The wines at T-Oinos are some of the most celebrated in Greece, the vineyard located in an area scattered with granite boulders that was first planted 6,000 years ago.
Pyrgos, Tinos’ biggest village, stands out on its own with picturesque cobbled paths, a superb square with a centuries-old plane tree, and examples of marble art. Don’t miss the Museum of Marble Crafts housed in a contemporary building at the edge of the village.
Falatados, Tinos’ second-largest village, whose highlights include the Agia Triada church, with an impressive blue dome, is also home to the House of Sketches, a Cartoon Museum, unique throughout south east Europe.
Kampos, a beautiful village below the Exomvourgo mountain, is located just 6 km from Chora.
With a lunar-like landscape, Volakas is seemingly balanced between a real and imaginary world as a result of the hundreds of granite boulders scattered in the area.
Isternia is an enigmatic village offering panoramic views of the Aegean Sea and surrounding islands; sunsets here are sensational when the remains of old windmills cast impressive long shadows as the light dies.
Panormos, small and sleepy, is a classic fishing village with clean sandy beaches in the north.
Blindingly white and architecturally adorable, Kardiani is one of the most beautiful villages of Tinos. It is built on the lush slopes of Mount Pateles, featuring abundant streams and far-reaching views.
Dyo Horia, originally two villages, has fountains with running water, paved paths, bougainvillea in full bloom alongside tall plane trees at the central square, as well as picturesque medieval arches. The view from here, 450 metres above sea level, is immaculate – Syros, Delos and Mykonos are easily seen, with Paros, Naxos, Kythnos and Serifos visible on a clear day.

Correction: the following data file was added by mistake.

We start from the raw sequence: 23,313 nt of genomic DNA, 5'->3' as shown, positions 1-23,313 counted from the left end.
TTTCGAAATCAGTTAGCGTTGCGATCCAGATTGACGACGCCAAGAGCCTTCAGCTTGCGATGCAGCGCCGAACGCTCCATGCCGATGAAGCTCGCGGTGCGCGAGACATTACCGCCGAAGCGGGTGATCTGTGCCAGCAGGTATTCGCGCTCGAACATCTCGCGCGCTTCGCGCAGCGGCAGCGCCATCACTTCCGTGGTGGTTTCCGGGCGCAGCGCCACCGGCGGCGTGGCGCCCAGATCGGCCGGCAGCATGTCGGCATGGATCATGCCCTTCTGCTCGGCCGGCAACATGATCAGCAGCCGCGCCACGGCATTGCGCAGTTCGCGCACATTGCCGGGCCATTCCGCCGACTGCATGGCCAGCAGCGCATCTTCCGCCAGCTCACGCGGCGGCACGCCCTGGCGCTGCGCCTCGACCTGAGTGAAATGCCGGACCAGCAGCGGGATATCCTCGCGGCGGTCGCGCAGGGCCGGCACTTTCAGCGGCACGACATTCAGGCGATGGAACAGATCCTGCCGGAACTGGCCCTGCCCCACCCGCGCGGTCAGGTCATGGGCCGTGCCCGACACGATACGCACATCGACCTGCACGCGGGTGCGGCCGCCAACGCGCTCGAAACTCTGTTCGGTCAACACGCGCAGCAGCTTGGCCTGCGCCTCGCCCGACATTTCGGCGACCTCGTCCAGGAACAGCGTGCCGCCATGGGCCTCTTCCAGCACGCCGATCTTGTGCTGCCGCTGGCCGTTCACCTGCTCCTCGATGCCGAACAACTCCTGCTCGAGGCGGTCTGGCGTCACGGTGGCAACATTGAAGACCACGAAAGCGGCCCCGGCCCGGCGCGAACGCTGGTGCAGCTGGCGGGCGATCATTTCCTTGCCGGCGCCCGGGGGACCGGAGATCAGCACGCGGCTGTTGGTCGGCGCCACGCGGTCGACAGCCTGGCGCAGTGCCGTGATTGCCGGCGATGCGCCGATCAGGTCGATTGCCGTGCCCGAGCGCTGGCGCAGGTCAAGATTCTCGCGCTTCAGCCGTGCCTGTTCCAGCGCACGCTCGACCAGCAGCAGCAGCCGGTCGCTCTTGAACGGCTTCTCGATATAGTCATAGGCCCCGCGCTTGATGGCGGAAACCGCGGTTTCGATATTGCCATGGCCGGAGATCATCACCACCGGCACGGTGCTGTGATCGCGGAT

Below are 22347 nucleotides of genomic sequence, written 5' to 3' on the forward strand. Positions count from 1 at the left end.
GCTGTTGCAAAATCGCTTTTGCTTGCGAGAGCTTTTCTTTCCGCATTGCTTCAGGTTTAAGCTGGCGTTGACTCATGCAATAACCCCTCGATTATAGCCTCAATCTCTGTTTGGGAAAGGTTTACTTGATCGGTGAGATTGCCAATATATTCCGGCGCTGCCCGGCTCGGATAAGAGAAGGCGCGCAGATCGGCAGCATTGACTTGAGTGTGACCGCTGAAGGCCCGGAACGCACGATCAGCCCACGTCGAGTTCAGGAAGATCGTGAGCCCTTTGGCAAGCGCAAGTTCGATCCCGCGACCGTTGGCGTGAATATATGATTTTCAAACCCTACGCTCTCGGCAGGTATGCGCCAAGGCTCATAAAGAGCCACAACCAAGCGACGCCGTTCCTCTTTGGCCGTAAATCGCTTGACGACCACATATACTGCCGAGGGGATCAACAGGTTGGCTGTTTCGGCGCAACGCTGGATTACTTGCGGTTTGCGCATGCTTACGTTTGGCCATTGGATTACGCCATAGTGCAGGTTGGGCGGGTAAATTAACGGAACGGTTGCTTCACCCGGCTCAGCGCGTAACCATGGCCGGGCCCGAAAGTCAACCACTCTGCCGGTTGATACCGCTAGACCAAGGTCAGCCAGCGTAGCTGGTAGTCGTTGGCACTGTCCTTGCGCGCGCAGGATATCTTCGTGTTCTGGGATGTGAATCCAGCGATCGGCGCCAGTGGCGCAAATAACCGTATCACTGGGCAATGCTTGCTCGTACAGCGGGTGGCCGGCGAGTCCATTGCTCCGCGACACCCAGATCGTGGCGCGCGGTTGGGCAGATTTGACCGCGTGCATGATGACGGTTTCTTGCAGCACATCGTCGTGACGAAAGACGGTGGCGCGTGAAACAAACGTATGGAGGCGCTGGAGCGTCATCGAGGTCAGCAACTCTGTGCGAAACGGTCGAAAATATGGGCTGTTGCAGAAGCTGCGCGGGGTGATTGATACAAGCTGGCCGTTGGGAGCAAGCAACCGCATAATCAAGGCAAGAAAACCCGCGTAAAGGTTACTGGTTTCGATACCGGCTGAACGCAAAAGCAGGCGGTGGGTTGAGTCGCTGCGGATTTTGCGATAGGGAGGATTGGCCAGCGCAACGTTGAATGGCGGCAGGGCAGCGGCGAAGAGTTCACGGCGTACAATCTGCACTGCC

Chora, the main town, offers numerous accommodation choices, while many properties are available for rent through Airbnb at Kionia. Recommendations: The Houses of Dreams, in the Myrsini area (+30 6973-381085), Tutti Blu Living Space, a restored 18th century mansion in Mesi (+30 6955-093535), Xinara House in Xinara, Tinos E-houses at Dyo Horia (+30 6944-602567) and Tinos Hearts at Kardiani.
Many of Chora’s eateries as well as some traditional kafeneia in the villages remain open throughout the year.
This spot serves traditional Tinian casserole dishes plus other culinary delights.
5 Gafou, Chora,+30 2283 024857
Agyra, meaning anchor, is a fine place to go for fresh fish and seafood meals.
Kyprion Ethnomartyron square, Chora,+30 2283 023016
Home to traditional Greek cuisine; Tinian cheeses and sausages, local omelettes (froutalia) chickpea fricassee, lahanodolmades (stuffed cabbage rolls) and other marvellous food choices are served at Tsabia, in Kionia.
At the edge of the port, by the old shipyard, Tarsanas offers the finest seafood menu on the island.
Using local ingredients Psomi & Alati offers Mediterranean cuisine with a twist and it is open for lunch and dinner, staying open during winter.
Tereza is a hybrid bakalotaverna, or small grocery store and taverna, combined. Homely comfort food is in order here; choices include meatballs, roast kid goat, and a superb Tinian froutalia, or omelette.